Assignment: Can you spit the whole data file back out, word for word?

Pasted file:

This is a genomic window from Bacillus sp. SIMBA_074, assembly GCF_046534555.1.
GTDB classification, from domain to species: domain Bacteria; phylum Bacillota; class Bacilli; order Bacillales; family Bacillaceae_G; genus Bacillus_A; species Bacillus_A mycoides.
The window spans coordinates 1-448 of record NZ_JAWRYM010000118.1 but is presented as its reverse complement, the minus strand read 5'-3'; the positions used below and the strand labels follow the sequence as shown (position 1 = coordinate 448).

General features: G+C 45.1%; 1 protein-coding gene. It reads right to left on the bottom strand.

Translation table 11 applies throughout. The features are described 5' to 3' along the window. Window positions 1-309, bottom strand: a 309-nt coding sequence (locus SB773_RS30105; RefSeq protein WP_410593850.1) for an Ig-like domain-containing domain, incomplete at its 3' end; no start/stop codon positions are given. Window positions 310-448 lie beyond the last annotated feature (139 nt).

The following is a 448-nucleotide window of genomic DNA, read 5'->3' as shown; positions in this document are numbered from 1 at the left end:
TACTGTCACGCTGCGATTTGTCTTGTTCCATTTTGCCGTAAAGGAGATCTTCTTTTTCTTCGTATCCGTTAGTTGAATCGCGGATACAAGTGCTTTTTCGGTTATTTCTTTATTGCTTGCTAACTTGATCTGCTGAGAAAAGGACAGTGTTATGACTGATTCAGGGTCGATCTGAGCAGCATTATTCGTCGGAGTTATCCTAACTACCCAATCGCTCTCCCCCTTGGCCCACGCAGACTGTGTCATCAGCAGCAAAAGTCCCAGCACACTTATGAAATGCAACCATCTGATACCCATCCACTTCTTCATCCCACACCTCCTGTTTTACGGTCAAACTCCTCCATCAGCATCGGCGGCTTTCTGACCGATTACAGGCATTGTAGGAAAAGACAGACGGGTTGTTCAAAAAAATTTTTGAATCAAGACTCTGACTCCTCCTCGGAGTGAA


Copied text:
This is a genomic window from Bacillus sp. SIMBA_074, assembly GCF_046534555.1.
GTDB classification, from domain to species: domain Bacteria; phylum Bacillota; class Bacilli; order Bacillales; family Bacillaceae_G; genus Bacillus_A; species Bacillus_A mycoides.
The window spans coordinates 1-448 of record NZ_JAWRYM010000118.1 but is presented as its reverse complement, the minus strand read 5'-3'; the positions used below and the strand labels follow the sequence as shown (position 1 = coordinate 448).

General features: G+C 45.1%; 1 protein-coding gene. It reads right to left on the bottom strand.

Translation table 11 applies throughout. The features are described 5' to 3' along the window. Window positions 1-309, bottom strand: a 309-nt coding sequence (locus SB773_RS30105; RefSeq protein WP_410593850.1) for an Ig-like domain-containing domain, incomplete at its 3' end; no start/stop codon positions are given. Window positions 310-448 lie beyond the last annotated feature (139 nt).

The following is a 448-nucleotide window of genomic DNA, read 5'->3' as shown; positions in this document are numbered from 1 at the left end:
TACTGTCACGCTGCGATTTGTCTTGTTCCATTTTGCCGTAAAGGAGATCTTCTTTTTCTTCGTATCCGTTAGTTGAATCGCGGATACAAGTGCTTTTTCGGTTATTTCTTTATTGCTTGCTAACTTGATCTGCTGAGAAAAGGACAGTGTTATGACTGATTCAGGGTCGATCTGAGCAGCATTATTCGTCGGAGTTATCCTAACTACCCAATCGCTCTCCCCCTTGGCCCACGCAGACTGTGTCATCAGCAGCAAAAGTCCCAGCACACTTATGAAATGCAACCATCTGATACCCATCCACTTCTTCATCCCACACCTCCTGTTTTACGGTCAAACTCCTCCATCAGCATCGGCGGCTTTCTGACCGATTACAGGCATTGTAGGAAAAGACAGACGGGTTGTTCAAAAAAATTTTTGAATCAAGACTCTGACTCCTCCTCGGAGTGAA